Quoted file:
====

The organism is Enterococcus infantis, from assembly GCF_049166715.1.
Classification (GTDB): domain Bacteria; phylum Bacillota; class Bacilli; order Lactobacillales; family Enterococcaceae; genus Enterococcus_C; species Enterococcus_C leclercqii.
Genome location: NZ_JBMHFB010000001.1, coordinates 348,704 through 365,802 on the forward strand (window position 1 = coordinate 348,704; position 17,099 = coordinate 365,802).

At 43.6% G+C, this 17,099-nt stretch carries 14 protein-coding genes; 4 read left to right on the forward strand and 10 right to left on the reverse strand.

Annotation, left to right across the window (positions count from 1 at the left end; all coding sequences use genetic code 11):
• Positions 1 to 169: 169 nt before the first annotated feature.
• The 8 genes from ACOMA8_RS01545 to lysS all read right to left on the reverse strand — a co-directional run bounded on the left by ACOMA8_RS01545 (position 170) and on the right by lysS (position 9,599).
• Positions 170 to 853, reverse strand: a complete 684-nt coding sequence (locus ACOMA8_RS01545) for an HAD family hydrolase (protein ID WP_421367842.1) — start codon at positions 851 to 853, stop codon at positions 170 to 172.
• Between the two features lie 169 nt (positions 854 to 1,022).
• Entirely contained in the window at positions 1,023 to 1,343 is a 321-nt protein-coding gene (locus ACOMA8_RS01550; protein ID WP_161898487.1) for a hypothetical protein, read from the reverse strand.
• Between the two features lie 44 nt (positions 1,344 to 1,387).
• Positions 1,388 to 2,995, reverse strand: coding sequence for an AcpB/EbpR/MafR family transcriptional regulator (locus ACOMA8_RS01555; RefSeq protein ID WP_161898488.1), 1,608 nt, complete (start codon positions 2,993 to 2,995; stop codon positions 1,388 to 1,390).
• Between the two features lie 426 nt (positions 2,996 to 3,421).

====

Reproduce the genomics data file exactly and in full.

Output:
The organism is Enterococcus infantis, from assembly GCF_049166715.1.
Classification (GTDB): domain Bacteria; phylum Bacillota; class Bacilli; order Lactobacillales; family Enterococcaceae; genus Enterococcus_C; species Enterococcus_C leclercqii.
Genome location: NZ_JBMHFB010000001.1, coordinates 348,704 through 365,802 on the forward strand (window position 1 = coordinate 348,704; position 17,099 = coordinate 365,802).

At 43.6% G+C, this 17,099-nt stretch carries 14 protein-coding genes; 4 read left to right on the forward strand and 10 right to left on the reverse strand.

Annotation, left to right across the window (positions count from 1 at the left end; all coding sequences use genetic code 11):
• Positions 1 to 169: 169 nt before the first annotated feature.
• The 8 genes from ACOMA8_RS01545 to lysS all read right to left on the reverse strand — a co-directional run bounded on the left by ACOMA8_RS01545 (position 170) and on the right by lysS (position 9,599).
• Positions 170 to 853, reverse strand: a complete 684-nt coding sequence (locus ACOMA8_RS01545) for an HAD family hydrolase (protein ID WP_421367842.1) — start codon at positions 851 to 853, stop codon at positions 170 to 172.
• Between the two features lie 169 nt (positions 854 to 1,022).
• Entirely contained in the window at positions 1,023 to 1,343 is a 321-nt protein-coding gene (locus ACOMA8_RS01550; protein ID WP_161898487.1) for a hypothetical protein, read from the reverse strand.
• Between the two features lie 44 nt (positions 1,344 to 1,387).
• Positions 1,388 to 2,995, reverse strand: coding sequence for an AcpB/EbpR/MafR family transcriptional regulator (locus ACOMA8_RS01555; RefSeq protein ID WP_161898488.1), 1,608 nt, complete (start codon positions 2,993 to 2,995; stop codon positions 1,388 to 1,390).
• Between the two features lie 426 nt (positions 2,996 to 3,421).